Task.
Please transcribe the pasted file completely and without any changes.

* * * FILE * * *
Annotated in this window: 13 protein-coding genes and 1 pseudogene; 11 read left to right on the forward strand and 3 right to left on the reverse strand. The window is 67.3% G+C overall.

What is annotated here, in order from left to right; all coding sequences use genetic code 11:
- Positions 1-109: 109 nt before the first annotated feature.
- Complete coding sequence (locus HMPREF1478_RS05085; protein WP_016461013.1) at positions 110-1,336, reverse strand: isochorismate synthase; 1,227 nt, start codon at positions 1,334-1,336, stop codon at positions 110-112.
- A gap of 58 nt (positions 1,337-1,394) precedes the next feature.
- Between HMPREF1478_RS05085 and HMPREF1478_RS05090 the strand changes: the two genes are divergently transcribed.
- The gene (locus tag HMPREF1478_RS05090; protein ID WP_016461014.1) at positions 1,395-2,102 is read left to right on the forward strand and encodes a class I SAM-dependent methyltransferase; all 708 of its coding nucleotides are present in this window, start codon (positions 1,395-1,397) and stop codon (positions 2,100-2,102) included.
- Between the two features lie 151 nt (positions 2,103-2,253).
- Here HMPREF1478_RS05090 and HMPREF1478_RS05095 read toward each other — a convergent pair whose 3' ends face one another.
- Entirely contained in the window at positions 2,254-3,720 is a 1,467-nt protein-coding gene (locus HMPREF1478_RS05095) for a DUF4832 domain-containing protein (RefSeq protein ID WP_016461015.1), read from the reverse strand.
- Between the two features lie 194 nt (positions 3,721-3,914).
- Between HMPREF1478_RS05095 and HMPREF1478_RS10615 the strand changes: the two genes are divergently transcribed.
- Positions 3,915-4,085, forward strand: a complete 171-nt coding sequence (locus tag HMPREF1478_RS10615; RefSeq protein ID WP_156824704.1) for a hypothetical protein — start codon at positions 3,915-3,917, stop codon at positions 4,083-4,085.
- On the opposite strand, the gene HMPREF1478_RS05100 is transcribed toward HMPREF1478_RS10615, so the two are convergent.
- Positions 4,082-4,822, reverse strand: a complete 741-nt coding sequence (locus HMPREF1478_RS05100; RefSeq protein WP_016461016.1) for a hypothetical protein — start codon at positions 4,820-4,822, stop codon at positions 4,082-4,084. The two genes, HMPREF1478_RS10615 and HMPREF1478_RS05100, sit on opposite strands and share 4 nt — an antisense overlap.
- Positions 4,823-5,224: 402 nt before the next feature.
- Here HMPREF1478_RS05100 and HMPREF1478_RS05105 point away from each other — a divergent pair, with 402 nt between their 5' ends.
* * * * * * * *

Annotated in this window: 13 protein-coding genes and 1 pseudogene; 11 read left to right on the forward strand and 3 right to left on the reverse strand. The window is 67.3% G+C overall.

What is annotated here, in order from left to right; all coding sequences use genetic code 11:
- Positions 1-109: 109 nt before the first annotated feature.
- Complete coding sequence (locus HMPREF1478_RS05085; protein WP_016461013.1) at positions 110-1,336, reverse strand: isochorismate synthase; 1,227 nt, start codon at positions 1,334-1,336, stop codon at positions 110-112.
- A gap of 58 nt (positions 1,337-1,394) precedes the next feature.
- Between HMPREF1478_RS05085 and HMPREF1478_RS05090 the strand changes: the two genes are divergently transcribed.
- The gene (locus tag HMPREF1478_RS05090; protein ID WP_016461014.1) at positions 1,395-2,102 is read left to right on the forward strand and encodes a class I SAM-dependent methyltransferase; all 708 of its coding nucleotides are present in this window, start codon (positions 1,395-1,397) and stop codon (positions 2,100-2,102) included.
- Between the two features lie 151 nt (positions 2,103-2,253).
- Here HMPREF1478_RS05090 and HMPREF1478_RS05095 read toward each other — a convergent pair whose 3' ends face one another.
- Entirely contained in the window at positions 2,254-3,720 is a 1,467-nt protein-coding gene (locus HMPREF1478_RS05095) for a DUF4832 domain-containing protein (RefSeq protein ID WP_016461015.1), read from the reverse strand.
- Between the two features lie 194 nt (positions 3,721-3,914).
- Between HMPREF1478_RS05095 and HMPREF1478_RS10615 the strand changes: the two genes are divergently transcribed.
- Positions 3,915-4,085, forward strand: a complete 171-nt coding sequence (locus tag HMPREF1478_RS10615; RefSeq protein ID WP_156824704.1) for a hypothetical protein — start codon at positions 3,915-3,917, stop codon at positions 4,083-4,085.
- On the opposite strand, the gene HMPREF1478_RS05100 is transcribed toward HMPREF1478_RS10615, so the two are convergent.
- Positions 4,082-4,822, reverse strand: a complete 741-nt coding sequence (locus HMPREF1478_RS05100; RefSeq protein WP_016461016.1) for a hypothetical protein — start codon at positions 4,820-4,822, stop codon at positions 4,082-4,084. The two genes, HMPREF1478_RS10615 and HMPREF1478_RS05100, sit on opposite strands and share 4 nt — an antisense overlap.
- Positions 4,823-5,224: 402 nt before the next feature.
- Here HMPREF1478_RS05100 and HMPREF1478_RS05105 point away from each other — a divergent pair, with 402 nt between their 5' ends.